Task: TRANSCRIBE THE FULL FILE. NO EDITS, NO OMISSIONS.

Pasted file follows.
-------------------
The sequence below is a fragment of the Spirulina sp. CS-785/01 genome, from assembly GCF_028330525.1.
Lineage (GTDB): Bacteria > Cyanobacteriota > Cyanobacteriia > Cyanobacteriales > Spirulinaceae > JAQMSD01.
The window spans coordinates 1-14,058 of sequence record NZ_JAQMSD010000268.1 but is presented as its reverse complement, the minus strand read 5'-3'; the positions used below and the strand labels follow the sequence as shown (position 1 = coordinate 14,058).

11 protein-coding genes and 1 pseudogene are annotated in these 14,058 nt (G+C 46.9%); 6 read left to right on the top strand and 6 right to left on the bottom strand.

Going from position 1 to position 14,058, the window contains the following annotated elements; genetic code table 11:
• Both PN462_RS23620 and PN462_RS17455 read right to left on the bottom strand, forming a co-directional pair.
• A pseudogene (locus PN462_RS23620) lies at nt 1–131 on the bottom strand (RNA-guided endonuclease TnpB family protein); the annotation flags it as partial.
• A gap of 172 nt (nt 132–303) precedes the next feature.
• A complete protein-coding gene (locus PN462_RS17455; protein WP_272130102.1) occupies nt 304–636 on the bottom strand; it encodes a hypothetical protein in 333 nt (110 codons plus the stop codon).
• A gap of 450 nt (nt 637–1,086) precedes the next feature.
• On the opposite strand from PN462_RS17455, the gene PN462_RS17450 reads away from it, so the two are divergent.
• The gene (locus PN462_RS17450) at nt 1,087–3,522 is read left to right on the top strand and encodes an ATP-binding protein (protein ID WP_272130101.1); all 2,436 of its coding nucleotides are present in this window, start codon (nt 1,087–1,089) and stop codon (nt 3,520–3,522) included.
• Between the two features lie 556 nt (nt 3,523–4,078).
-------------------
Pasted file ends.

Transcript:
The sequence below is a fragment of the Spirulina sp. CS-785/01 genome, from assembly GCF_028330525.1.
Lineage (GTDB): Bacteria > Cyanobacteriota > Cyanobacteriia > Cyanobacteriales > Spirulinaceae > JAQMSD01.
The window spans coordinates 1-14,058 of sequence record NZ_JAQMSD010000268.1 but is presented as its reverse complement, the minus strand read 5'-3'; the positions used below and the strand labels follow the sequence as shown (position 1 = coordinate 14,058).

11 protein-coding genes and 1 pseudogene are annotated in these 14,058 nt (G+C 46.9%); 6 read left to right on the top strand and 6 right to left on the bottom strand.

Going from position 1 to position 14,058, the window contains the following annotated elements; genetic code table 11:
• Both PN462_RS23620 and PN462_RS17455 read right to left on the bottom strand, forming a co-directional pair.
• A pseudogene (locus PN462_RS23620) lies at nt 1–131 on the bottom strand (RNA-guided endonuclease TnpB family protein); the annotation flags it as partial.
• A gap of 172 nt (nt 132–303) precedes the next feature.
• A complete protein-coding gene (locus PN462_RS17455; protein WP_272130102.1) occupies nt 304–636 on the bottom strand; it encodes a hypothetical protein in 333 nt (110 codons plus the stop codon).
• A gap of 450 nt (nt 637–1,086) precedes the next feature.
• On the opposite strand from PN462_RS17455, the gene PN462_RS17450 reads away from it, so the two are divergent.
• The gene (locus PN462_RS17450) at nt 1,087–3,522 is read left to right on the top strand and encodes an ATP-binding protein (protein ID WP_272130101.1); all 2,436 of its coding nucleotides are present in this window, start codon (nt 1,087–1,089) and stop codon (nt 3,520–3,522) included.
• Between the two features lie 556 nt (nt 3,523–4,078).